New statistics show that men are three times more likely to die than women after breaking down on the motorway. It is because men will take more risks in trying to change a tyre or fixing the problem instead of following safety procedures and getting a safe distance away from the car while waiting for help. The winter nights have started to settle in on us now, especially after last weekend when the clocks turned back an hour. This prompted Comma, a car care specialist, to look at the figures held by the Department for Transport.
In between 1994 and 2008 there was 2,058 men killed or injured on the hard shoulder compared to just 768 women after a motorway breakdown. Some of this can be put down to 20 per cent more men than women driving on the road, but it no where near accounts entirely for the huge gap. Often on motorways you can see cars that have broken down on the side of the road. In cold winter months and hot summer ones there is a stark increase in breakdowns as some cars just cannot cope with the extreme weather.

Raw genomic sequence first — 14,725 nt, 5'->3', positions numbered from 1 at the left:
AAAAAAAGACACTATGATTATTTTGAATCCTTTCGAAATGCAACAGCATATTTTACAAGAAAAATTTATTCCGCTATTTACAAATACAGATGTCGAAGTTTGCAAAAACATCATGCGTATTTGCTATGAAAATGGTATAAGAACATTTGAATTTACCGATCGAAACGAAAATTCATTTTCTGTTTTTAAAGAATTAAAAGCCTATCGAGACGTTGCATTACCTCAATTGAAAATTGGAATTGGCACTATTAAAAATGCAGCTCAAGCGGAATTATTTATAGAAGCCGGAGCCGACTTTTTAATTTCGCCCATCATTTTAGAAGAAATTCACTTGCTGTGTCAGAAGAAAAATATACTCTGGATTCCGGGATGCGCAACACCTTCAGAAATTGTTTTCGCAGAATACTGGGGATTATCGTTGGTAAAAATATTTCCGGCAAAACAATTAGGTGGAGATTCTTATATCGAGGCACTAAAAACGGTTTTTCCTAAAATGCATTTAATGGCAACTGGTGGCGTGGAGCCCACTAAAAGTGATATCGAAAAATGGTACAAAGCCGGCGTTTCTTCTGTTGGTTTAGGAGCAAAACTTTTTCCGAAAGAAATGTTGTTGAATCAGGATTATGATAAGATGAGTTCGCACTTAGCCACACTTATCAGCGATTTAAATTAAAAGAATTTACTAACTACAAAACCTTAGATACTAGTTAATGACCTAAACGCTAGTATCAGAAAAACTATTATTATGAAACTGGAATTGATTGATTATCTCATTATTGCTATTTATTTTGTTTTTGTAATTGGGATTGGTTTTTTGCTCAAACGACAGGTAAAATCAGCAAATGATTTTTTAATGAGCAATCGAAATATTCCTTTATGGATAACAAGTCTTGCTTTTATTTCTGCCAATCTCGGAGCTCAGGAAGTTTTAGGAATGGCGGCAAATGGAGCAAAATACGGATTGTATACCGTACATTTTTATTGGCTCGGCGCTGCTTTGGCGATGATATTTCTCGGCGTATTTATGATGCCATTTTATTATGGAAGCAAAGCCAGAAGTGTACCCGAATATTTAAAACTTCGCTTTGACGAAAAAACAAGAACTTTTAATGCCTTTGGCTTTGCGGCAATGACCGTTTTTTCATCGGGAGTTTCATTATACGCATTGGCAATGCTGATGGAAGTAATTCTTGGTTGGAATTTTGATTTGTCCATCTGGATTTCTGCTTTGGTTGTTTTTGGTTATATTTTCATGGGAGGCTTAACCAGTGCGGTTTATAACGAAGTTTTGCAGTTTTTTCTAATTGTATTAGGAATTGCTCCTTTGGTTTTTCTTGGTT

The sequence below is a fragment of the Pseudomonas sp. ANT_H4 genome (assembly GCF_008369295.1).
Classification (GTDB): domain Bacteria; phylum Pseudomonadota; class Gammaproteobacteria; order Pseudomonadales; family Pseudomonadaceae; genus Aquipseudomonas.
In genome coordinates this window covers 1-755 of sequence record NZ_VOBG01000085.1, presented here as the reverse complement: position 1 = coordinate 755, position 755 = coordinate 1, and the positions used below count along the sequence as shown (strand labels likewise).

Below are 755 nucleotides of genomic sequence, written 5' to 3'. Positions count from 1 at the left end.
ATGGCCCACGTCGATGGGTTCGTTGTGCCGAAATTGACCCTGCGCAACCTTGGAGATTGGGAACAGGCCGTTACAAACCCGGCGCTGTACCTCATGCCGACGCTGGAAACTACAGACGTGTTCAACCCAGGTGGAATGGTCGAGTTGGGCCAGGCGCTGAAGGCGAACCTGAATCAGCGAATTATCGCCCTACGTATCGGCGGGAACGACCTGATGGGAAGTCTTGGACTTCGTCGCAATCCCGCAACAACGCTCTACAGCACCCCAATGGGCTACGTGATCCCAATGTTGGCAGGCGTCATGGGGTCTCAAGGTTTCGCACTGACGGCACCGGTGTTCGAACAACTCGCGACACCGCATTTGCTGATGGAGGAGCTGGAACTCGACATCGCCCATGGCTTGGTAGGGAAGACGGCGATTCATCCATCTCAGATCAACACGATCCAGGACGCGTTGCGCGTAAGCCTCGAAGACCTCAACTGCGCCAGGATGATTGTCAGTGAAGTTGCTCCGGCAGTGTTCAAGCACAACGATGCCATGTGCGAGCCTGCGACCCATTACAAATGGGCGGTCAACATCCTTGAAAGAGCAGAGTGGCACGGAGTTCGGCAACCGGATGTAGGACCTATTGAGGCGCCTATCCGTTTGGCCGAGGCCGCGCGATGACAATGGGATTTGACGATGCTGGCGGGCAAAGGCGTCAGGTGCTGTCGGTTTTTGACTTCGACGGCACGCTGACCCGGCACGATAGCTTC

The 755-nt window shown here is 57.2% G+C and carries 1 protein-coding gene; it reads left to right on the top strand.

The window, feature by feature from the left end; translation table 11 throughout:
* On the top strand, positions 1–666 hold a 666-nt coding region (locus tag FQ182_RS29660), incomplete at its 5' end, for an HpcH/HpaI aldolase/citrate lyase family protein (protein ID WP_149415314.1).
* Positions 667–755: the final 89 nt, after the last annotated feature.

In recent times there has been a step in patrols of our motorway system with the introduction of the Highways Agency vehicles driving along the motorway system to assist with breakdowns and traffic control in the event of accidents or the likes. The message by the Department for Transport is if you breakdown, do not try and fix it. Use a mobile phone to contact assistance, if you do not have one there is emergency phone every mile. Wear something bright and get as far away from the car as possible behind the crash barriers and await help.